Initial Coin Offering (ICO) vs. Initial Public Offering (IPO)
Throughout the short history of cryptocurrency, we’ve been introduced to numerous new processes and terms like decentralization, coins, tokens, altcoins, etc. One such process brought to life by the cryptocurrency revolution is the Initial Coin offering or the ICO.
An ICO is a crowdfunding strategy for startups dealing with decentralized products and services and operating on an indelible distributed ledger. It involves creation and sale of digital coins or tokens to fund the project development.
Even though the name and the objective of the ICO sound similar to one of the well-known exit strategies, the Initial Public Offering or the IPO, there are many differences between the two.
Initial Coin Offering (ICO) vs. Initial Public Offering(IPO)
An initial public offering is a capital crowdsourcing strategy used by a privately owned company to expand and become publicly traded. The process includes several legalities and formalities to be fulfilled prior to and during the event.
The ICO as a concept is currently in its nascent stage. Nevertheless, its core objective clearly distinguishes itself from the concept of the IPO.
An ICO is an entry strategy while an IPO is an exit. That is, a startup tries to sell the project/product idea or a prototype and enter the market with the help of an ICO, while an IPO enables an established private company to expand by diluting its ownership to the public.
The second principal difference lies within what is offered at the time of the sale.
An IPO involves selling of shares or equity to the public. That is, the IPO dilutes the ownership of the founders and the people who buy the equity enjoys the ownership rights in the proportion of the shares held by them.
Whereas, an ICO involves selling either of the three types of cryptoassets – cryptocurrencies or coins, tokens, or tokenised securities. These cryptoassets are digital coupons or tokens, issued on an indelible distributed ledger, which act as the backbone of the whole project. By buying the cryptoassets, investors usually prepay for the future product or service. For example, if the project is a video game, the tokens can represent the in-game decentralized currency. The investors usually tend to invest in these assets at the time of the ICO because their price is much less than it’ll be in future. Besides the investment, these investors also may help the team in marketing and promotion in hopes of more profits. However, these cryptoassets doesn’t dilute the ownership of the founders. (Investments in ICOs which offer profit sharing or voting agreements are classified as investment contracts)
Moving on to a detailed difference between an ICO and an IPO.
An ICO is an entry strategy and is used by startups to raise funds for their project and enter the market. Hence it is done during the introduction or the nascent stage of the company and the capital raised is the working capital which is used for project development.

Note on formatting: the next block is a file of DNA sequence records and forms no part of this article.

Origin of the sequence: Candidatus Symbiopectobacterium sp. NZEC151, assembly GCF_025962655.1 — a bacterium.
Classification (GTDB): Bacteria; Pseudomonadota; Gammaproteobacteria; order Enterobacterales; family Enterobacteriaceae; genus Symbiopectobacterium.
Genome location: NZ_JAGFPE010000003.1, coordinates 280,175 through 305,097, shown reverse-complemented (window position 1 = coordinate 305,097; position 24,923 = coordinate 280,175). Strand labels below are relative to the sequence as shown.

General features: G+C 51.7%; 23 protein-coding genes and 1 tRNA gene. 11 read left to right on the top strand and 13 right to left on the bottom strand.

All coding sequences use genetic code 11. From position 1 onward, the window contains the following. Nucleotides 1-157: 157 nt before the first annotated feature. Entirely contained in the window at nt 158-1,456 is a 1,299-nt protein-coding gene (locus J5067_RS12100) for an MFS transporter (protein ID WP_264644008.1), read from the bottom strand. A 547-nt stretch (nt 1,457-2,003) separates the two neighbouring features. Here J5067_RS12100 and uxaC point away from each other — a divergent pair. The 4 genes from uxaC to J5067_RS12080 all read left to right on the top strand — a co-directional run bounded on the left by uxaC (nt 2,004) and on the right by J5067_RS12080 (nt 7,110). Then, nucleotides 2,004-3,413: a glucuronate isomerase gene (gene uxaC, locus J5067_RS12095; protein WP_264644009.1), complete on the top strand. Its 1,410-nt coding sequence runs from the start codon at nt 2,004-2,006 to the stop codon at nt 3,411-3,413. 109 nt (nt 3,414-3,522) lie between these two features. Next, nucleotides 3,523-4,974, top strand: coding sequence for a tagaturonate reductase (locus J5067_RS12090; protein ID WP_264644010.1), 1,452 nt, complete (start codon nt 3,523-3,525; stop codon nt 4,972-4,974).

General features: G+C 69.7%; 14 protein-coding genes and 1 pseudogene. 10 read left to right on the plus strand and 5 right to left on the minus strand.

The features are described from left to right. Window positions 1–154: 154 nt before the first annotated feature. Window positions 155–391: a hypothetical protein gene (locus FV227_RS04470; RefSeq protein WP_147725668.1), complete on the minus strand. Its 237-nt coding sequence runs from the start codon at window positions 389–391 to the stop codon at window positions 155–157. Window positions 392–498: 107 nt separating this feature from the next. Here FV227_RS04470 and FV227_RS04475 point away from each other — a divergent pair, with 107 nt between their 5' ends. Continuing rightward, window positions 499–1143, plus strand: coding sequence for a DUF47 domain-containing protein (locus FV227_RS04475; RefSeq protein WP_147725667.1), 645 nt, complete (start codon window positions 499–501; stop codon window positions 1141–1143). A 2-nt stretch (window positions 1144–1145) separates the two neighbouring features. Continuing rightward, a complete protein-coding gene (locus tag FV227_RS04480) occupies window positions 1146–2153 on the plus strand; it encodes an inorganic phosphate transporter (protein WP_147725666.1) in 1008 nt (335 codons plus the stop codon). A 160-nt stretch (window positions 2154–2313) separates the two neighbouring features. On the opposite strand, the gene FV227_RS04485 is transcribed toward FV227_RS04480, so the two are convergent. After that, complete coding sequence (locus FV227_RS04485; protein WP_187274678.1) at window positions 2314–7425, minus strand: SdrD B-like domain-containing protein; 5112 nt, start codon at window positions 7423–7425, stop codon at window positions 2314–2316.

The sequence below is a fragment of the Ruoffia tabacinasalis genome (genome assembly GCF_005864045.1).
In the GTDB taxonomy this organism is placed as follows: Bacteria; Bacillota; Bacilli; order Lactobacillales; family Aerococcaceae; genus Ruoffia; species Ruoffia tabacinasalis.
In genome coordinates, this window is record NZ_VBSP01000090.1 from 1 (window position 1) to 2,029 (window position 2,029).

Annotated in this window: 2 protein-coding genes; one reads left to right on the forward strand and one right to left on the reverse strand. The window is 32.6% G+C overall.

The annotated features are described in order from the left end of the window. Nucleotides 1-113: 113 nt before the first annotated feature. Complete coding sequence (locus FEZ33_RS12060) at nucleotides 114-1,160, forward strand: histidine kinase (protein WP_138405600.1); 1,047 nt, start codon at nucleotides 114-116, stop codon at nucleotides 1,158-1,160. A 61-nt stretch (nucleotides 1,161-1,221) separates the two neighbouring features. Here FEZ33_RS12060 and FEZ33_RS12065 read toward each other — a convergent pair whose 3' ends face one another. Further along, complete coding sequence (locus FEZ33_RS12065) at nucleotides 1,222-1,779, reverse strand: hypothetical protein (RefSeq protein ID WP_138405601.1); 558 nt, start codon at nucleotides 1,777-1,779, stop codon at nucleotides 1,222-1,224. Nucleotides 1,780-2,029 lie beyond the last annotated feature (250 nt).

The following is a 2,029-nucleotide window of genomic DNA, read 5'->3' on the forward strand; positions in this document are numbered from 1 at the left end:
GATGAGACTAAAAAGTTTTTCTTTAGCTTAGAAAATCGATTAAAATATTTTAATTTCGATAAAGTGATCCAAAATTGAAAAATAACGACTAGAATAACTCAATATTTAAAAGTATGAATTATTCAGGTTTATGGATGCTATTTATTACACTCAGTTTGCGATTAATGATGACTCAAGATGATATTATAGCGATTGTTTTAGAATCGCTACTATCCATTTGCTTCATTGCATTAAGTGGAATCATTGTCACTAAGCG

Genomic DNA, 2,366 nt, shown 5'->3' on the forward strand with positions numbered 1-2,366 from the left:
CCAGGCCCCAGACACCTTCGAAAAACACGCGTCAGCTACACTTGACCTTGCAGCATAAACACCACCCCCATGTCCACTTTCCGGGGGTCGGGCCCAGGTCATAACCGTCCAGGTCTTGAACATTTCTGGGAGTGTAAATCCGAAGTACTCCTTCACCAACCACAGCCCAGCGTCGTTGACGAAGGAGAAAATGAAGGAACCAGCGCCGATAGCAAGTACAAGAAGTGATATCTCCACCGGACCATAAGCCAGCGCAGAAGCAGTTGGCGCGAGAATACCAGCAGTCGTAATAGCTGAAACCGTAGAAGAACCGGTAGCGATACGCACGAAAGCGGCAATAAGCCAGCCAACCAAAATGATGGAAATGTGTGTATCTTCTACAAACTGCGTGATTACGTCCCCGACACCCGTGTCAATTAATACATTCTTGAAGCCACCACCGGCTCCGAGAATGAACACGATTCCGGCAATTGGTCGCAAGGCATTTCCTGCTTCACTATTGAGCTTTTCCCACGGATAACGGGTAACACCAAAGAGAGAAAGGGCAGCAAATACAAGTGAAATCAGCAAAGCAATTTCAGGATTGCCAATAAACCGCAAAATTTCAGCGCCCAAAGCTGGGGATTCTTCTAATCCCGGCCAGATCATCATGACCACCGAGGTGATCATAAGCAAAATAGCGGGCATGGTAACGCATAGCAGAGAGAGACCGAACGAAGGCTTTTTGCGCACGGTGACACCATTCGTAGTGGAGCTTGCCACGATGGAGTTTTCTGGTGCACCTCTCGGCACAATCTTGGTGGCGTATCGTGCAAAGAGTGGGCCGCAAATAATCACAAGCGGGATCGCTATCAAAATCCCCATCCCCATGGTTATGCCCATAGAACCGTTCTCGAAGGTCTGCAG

However, an IPO is an exit strategy and is typically staged at a later stage when the company is financially more stable but wants to expand and become publicly traded. The capital raised is the long-term capital which is used to fund company’s expansion projects.
In order to stage an IPO, a company should be listed on a stock exchange. This requirement doesn’t apply to companies holding an ICO. They usually list their cryptoassets on exchanges after successful ICOs.
To list a company for an IPO, the applicants must fulfil numerous pre-requisites related to aggregate pre-tax earning, aggregate cash flow, paid-up capital, underwriters, prospectus, etc.
All that you need for an ICO is a minimum viable product, an audited public code, and a whitepaper. An ICO can even be held without these as well.
In order to invest in an IPO, an investor has to fulfil his KYC requirements whereas in most ICOs an investor only needs a cryptoasset wallet address and an active internet connection to take part.
The securities in an IPO are traded in exchange for fiat currencies like Dollar, Rupee, etc. ICOs, in contrast, involves the cryptoassets being traded in exchange for other cryptocurrencies like Bitcoin, Ethereum, Neo, etc. However, some ICOs even accept fiat currencies in addition to other cryptocurrencies.
Stocks represent proportionate ownership of the company, voting rights, and eligibility to claim dividends. However, cryptoassets represent tokens which can be used to avail a service or to store value
IPOs are regulated by several national and international bodies like SEC in the USA, SEBI in India, etc, but ICOs are self-regulated events.
Due to the heavy regulatory processes, IPOs can take up to 4-5 months to close. ICOs, on the other hand, are dependent only on reaching the maximum hard cap or fixed sale duration which usually lasts a month.
An IPO witnesses many parties which benefit from it. These include the company, stock exchange, brokers, underwriters, and the investor. There are usually only two parties involved in an ICO.
The company spend a lot of time and involve few third parties to decide the price of the shares at the time of an IPO. Book building is used to set the price.
The price of the cryptoasset is decided according to the capital requirements of the project and the number of cryptoassets which will be released for mining or distribution.
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